Dani Darke is on a crusade to find a 'win-win' solution for corporate organisations wanting carbon credits and farmers wanting more native trees on their properties – one that doesn't come at the cost of rural communities.
In a Facebook post on Sunday morning, the King Country farmer offered up 10ha of farmland for the likes of Air New Zealand, Genesis Energy, Contact Energy or Z Energy to plant native trees. In exchange for paying fencing and planting costs, Dani proposed that the company would, in turn, receive the carbon credits to offset their emissions.
"What we're worried about at the moment is … companies buying up large amounts of sheep and beef land, then blanket planting it in pine trees," she told The Country's Rowena Duncum.
"We're really worried about our rural communities."
Darke believes there's a better way to do things than the current situation, which has seen Federated Farmers claim more than 70,000Ha of productive farmland has been converted into forestry since 2019. Minister for Agriculture Damien O'Connor countered this last week, telling Parliament's Primary Production Select Committee that figure is closer to 22,000Ha.
"We've got back paddocks, gullies, shelter belts and waterways that need trees. Every farmer I know of wants more trees on their farm. So, I'm saying…there's 10 hectares there – we'll retain the ownership, you guys can fence it off, plant the trees, collect the carbon credits and we can come up with something that's a win-win solution for everyone."
Darke said part of the problem lay with the way the Emissions Trading Scheme (ETS) has been set up, whereby there is no incentive for a reduction in emissions.
"So, they're really focused in offsetting. They can offset 100 per cent of their emissions. To me, it's just flawed. It feels like [the Government are looking for] an easy solution to a really hard problem."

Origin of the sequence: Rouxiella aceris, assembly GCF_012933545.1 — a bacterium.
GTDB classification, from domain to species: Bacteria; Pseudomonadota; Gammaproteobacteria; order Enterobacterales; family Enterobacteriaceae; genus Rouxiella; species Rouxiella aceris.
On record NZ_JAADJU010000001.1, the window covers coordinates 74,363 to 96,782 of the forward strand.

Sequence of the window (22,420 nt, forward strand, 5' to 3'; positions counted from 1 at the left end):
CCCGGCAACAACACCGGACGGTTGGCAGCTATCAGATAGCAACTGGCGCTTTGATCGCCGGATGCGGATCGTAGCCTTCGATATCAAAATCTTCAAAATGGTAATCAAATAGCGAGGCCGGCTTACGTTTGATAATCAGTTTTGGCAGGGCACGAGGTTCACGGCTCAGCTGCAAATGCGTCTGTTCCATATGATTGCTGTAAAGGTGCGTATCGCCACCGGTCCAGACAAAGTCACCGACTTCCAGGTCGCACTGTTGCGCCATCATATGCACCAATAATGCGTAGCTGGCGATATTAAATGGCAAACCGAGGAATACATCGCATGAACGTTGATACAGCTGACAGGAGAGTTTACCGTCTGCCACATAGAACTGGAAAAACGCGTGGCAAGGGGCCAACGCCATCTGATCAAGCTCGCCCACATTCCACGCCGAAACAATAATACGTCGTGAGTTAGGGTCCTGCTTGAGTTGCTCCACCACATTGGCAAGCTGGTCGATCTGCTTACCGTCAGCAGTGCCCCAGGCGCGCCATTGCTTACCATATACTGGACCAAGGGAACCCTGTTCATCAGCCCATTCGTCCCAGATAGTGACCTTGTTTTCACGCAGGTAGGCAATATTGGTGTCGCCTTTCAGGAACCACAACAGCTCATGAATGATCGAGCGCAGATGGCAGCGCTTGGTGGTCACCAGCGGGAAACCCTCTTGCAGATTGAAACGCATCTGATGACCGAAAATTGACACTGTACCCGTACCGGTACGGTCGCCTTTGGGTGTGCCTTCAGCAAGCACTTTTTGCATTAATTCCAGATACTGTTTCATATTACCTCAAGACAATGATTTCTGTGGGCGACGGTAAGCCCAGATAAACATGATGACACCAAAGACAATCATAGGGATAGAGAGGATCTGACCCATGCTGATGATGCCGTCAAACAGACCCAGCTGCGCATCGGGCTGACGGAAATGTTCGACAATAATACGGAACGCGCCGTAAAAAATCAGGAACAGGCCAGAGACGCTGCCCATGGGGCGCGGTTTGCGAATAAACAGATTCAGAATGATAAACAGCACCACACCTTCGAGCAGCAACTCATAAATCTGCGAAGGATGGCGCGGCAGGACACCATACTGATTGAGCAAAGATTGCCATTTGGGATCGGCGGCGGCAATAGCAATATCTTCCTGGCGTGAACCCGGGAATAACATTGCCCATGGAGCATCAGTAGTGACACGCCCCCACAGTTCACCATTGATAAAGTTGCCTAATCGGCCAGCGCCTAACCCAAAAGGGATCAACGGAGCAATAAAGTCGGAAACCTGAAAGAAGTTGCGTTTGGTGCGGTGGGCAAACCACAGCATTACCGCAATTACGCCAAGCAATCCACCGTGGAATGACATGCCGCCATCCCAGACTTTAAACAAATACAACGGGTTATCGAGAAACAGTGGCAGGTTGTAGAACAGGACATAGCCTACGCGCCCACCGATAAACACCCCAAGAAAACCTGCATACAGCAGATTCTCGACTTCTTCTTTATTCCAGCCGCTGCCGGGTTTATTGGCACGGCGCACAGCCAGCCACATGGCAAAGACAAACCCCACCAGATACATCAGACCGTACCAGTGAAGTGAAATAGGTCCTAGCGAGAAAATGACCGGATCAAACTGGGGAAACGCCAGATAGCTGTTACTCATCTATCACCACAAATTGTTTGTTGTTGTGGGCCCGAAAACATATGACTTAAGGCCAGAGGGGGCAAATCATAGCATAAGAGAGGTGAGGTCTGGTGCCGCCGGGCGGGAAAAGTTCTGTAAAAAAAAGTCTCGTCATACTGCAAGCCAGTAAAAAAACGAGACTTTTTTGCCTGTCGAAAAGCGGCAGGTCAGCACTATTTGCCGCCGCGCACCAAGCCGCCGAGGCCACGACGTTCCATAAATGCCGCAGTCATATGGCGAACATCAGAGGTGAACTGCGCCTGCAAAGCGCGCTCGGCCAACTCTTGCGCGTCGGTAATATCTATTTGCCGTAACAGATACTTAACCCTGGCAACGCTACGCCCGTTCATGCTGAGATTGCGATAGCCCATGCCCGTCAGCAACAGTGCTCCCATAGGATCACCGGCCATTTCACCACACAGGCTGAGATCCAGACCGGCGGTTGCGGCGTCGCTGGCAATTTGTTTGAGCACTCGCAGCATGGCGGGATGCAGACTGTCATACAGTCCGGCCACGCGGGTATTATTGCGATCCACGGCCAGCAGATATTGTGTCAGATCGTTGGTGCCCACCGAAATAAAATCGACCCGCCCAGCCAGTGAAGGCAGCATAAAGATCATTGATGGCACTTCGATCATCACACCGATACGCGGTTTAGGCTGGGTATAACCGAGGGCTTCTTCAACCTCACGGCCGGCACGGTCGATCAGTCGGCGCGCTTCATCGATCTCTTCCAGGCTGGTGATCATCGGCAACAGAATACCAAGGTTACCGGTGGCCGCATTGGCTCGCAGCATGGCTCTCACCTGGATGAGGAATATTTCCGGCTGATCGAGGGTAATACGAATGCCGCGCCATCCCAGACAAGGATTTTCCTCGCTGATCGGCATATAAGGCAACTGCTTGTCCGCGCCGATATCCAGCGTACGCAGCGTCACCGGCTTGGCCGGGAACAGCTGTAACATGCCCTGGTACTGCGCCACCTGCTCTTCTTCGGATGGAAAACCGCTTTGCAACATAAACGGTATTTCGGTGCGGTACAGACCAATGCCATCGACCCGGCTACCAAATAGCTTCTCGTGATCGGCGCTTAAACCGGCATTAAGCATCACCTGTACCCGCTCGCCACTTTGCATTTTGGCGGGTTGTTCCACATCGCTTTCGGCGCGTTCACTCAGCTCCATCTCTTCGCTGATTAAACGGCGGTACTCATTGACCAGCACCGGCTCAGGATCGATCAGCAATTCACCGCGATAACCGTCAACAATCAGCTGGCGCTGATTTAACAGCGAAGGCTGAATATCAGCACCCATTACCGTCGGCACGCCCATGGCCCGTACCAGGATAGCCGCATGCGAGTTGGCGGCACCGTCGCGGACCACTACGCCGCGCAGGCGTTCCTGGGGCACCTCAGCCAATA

While Darke is not certain of the legal feasibility of her proposal, it's something she intends to further investigate in the coming days.
"I think it's something we need to work through and there's a whole lot of different ways of looking at this; but I see it [as] a better solution to blanket planting of pine trees.
"We can ensure, as farmers that we put the tree in the right place, and it's the right tree for the job."
The current situation of buying up large areas of land, and blanket planting trees serves no purpose, Darke said.
"It's a shame and a lost opportunity for rural communities."
The impact of farming families moving away after land is converted is already being felt keenly in rural New Zealand.
"We've got 47 kids at our local primary school [but] we need 50 to retain our current level of staffing, so we're kind of always on edge.
"It we take another farm, or two farms out of the district and put them into trees, those kids are gone from the school. They're gone forever.
"The staff that those farms employ, they're gone. So, it feels like it's teetering at the moment."
The response to Darke's Facebook post has "been incredible."
"There's been a lot of people coming to me and saying 'Yes – we need more trees on our farm. Yes – we're totally keen to do something like this.'
"I've also been contacted by some energy companies who are interested to talk."
Darke's advice for landowners wanting to investigate her proposal further is to reach out.
"Get in touch with me…get in touch with your sub-catchment group."
"I think there's a way that we can work together to try and come up with some collaborative solution."